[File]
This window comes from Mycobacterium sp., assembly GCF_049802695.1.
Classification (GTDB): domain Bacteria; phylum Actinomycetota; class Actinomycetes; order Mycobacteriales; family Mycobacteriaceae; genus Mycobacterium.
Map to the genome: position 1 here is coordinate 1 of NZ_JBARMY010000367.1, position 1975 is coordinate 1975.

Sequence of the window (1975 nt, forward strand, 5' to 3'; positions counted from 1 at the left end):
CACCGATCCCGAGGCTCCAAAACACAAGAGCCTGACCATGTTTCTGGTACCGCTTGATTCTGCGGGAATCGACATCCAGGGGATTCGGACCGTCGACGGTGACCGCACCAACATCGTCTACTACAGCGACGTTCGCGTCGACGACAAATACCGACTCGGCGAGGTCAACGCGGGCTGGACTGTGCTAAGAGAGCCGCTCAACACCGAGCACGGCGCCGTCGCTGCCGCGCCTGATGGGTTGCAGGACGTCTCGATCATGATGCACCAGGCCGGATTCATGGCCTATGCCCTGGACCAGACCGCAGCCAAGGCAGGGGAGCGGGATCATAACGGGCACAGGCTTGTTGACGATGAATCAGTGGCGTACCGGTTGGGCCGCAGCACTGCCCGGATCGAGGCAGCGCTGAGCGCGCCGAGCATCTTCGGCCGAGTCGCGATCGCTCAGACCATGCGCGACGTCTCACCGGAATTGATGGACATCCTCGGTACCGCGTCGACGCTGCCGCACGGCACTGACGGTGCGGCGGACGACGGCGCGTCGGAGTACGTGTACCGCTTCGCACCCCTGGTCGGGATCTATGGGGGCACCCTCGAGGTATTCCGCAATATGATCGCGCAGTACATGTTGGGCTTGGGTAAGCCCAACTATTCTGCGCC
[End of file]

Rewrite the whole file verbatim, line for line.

This window comes from Mycobacterium sp., assembly GCF_049802695.1.
Classification (GTDB): domain Bacteria; phylum Actinomycetota; class Actinomycetes; order Mycobacteriales; family Mycobacteriaceae; genus Mycobacterium.
Map to the genome: position 1 here is coordinate 1 of NZ_JBARMY010000367.1, position 1975 is coordinate 1975.

Sequence of the window (1975 nt, forward strand, 5' to 3'; positions counted from 1 at the left end):
CACCGATCCCGAGGCTCCAAAACACAAGAGCCTGACCATGTTTCTGGTACCGCTTGATTCTGCGGGAATCGACATCCAGGGGATTCGGACCGTCGACGGTGACCGCACCAACATCGTCTACTACAGCGACGTTCGCGTCGACGACAAATACCGACTCGGCGAGGTCAACGCGGGCTGGACTGTGCTAAGAGAGCCGCTCAACACCGAGCACGGCGCCGTCGCTGCCGCGCCTGATGGGTTGCAGGACGTCTCGATCATGATGCACCAGGCCGGATTCATGGCCTATGCCCTGGACCAGACCGCAGCCAAGGCAGGGGAGCGGGATCATAACGGGCACAGGCTTGTTGACGATGAATCAGTGGCGTACCGGTTGGGCCGCAGCACTGCCCGGATCGAGGCAGCGCTGAGCGCGCCGAGCATCTTCGGCCGAGTCGCGATCGCTCAGACCATGCGCGACGTCTCACCGGAATTGATGGACATCCTCGGTACCGCGTCGACGCTGCCGCACGGCACTGACGGTGCGGCGGACGACGGCGCGTCGGAGTACGTGTACCGCTTCGCACCCCTGGTCGGGATCTATGGGGGCACCCTCGAGGTATTCCGCAATATGATCGCGCAGTACATGTTGGGCTTGGGTAAGCCCAACTATTCTGCGCC